Blood and Guts: A Short History of Medicine

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W. W. Norton & Company, Jun 17, 2004 - Medical - 224 pages
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"Chock-full of astonishing facts and fascinating illustrations."—Booklist

An eminently readable, entertaining romp through the history of our vain and valiant efforts to heal ourselves. Mankind's battle to stay alive and healthy for as long as possible is our oldest, most universal struggle. With his characteristic wit and vastly informed historical scope, Roy Porter examines the war fought between disease and doctors on the battleground of the flesh from ancient times to the present. He explores the many ingenious ways in which we have attempted to overcome disease through the ages: the changing role of doctors, from ancient healers, apothecaries, and blood-letters to today's professionals; the array of drugs, from Ayurvedic remedies to the launch of Viagra; the advances in surgery, from amputations performed by barbers without anesthetic to today's sophisticated transplants; and the transformation of hospitals from Christian places of convalescence to modern medical powerhouses. Cleverly illustrated with historic line drawings, the chronic ailments of humanity provide vivid anecdotes for Porter's enlightening story of medicine's efforts to prevail over a formidable and ever-changing adversary.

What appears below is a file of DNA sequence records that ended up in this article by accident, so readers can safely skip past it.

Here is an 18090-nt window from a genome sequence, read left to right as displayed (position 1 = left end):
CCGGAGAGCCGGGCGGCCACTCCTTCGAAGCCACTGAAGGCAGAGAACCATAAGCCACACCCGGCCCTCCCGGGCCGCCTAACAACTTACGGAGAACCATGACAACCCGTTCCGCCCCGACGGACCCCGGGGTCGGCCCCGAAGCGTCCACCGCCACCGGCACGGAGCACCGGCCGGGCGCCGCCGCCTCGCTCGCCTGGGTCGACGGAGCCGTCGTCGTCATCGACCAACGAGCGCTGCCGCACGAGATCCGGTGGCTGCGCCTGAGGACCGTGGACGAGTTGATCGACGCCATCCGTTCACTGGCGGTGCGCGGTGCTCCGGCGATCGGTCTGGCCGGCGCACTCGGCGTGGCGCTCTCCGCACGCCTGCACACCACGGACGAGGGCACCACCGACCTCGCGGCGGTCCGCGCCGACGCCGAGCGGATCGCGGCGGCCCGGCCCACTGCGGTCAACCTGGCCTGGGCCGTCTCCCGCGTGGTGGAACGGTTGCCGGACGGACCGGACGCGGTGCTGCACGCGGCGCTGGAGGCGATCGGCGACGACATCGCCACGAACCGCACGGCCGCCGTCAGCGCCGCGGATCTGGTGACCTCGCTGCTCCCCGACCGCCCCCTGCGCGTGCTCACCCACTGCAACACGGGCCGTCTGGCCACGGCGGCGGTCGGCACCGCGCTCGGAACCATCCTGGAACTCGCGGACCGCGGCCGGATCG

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Blood and guts: a short history of medicine

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Author of the magisterial The Greatest Benefit to Mankind, Porter traces Medicine from the ancients to Viagra. ... Read full review

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About the author (2004)

The late Roy Porter was professor of the history of medicine at University College, London. His books include The Greatest Benefit to Mankind, winner of the Los Angeles Times Book Award.

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